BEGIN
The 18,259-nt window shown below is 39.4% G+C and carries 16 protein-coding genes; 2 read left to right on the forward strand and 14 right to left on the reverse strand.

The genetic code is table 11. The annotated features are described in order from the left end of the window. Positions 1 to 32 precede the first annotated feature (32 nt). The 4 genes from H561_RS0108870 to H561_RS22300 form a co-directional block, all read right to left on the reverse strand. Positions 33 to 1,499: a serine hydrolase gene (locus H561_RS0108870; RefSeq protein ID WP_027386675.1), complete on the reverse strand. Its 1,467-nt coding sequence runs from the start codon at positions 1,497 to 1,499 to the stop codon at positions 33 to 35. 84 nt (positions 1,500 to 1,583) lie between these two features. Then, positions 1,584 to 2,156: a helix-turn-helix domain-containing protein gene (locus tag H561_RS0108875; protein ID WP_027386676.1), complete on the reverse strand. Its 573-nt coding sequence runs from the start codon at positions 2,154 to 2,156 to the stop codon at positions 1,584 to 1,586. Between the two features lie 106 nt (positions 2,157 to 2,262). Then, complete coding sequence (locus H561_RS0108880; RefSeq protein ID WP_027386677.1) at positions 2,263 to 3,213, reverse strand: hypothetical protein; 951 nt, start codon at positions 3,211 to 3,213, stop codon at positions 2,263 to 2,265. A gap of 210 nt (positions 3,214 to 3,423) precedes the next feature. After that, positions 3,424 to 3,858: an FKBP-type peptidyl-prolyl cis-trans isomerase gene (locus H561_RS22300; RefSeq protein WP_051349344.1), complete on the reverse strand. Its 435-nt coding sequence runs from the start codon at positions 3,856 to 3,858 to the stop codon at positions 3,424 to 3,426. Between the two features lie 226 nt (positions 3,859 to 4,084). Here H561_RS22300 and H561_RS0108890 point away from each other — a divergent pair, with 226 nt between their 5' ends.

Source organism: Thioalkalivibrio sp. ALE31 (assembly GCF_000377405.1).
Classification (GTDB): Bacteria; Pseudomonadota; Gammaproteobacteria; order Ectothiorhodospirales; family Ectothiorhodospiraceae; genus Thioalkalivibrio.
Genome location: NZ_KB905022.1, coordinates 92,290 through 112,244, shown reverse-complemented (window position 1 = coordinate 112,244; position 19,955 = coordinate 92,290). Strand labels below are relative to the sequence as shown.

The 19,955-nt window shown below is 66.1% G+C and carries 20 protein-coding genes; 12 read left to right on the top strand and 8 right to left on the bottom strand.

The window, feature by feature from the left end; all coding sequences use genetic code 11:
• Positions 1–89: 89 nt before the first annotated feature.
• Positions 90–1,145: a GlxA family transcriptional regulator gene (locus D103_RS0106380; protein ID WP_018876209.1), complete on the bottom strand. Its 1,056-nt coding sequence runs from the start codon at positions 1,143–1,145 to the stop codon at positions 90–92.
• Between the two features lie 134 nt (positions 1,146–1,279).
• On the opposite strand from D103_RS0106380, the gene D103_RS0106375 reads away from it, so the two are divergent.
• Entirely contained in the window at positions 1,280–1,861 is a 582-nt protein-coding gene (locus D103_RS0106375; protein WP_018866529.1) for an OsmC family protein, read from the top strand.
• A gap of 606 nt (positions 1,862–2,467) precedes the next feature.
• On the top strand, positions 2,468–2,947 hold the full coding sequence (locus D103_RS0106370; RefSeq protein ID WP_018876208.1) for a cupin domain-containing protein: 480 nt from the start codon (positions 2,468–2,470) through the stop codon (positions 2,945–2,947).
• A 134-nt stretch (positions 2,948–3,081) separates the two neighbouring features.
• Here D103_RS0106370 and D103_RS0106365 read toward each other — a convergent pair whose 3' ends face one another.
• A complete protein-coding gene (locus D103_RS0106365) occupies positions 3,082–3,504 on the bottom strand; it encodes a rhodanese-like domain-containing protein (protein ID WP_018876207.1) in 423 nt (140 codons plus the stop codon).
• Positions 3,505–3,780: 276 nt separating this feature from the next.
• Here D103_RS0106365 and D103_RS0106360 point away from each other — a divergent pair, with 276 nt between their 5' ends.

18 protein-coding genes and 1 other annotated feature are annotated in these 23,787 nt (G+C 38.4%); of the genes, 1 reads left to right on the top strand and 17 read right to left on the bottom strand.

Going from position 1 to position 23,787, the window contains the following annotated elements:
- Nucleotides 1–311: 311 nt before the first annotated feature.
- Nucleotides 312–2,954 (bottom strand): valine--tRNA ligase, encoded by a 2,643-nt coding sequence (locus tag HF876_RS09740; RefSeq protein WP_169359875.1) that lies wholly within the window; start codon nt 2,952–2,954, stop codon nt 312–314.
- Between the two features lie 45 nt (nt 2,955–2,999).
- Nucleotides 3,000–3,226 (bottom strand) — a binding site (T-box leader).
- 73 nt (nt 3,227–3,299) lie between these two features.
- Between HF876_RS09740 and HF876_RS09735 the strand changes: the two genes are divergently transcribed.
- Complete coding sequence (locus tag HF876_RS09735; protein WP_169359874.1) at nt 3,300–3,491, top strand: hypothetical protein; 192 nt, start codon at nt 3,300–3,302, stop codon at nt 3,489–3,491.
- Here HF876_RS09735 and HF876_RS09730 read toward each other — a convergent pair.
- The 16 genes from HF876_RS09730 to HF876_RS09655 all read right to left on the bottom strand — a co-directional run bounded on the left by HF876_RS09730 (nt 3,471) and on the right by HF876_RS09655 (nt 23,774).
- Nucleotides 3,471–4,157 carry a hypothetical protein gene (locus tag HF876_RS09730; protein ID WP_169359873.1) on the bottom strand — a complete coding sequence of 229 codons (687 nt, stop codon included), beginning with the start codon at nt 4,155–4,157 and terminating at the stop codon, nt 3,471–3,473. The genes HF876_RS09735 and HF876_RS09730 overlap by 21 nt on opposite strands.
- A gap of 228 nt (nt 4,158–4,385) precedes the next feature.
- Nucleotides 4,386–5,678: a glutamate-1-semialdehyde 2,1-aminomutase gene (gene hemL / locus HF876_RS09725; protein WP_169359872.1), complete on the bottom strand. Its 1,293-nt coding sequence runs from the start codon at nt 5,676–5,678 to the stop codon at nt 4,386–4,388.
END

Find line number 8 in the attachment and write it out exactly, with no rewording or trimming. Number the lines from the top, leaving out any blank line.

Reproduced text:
• Positions 1–89: 89 nt before the first annotated feature.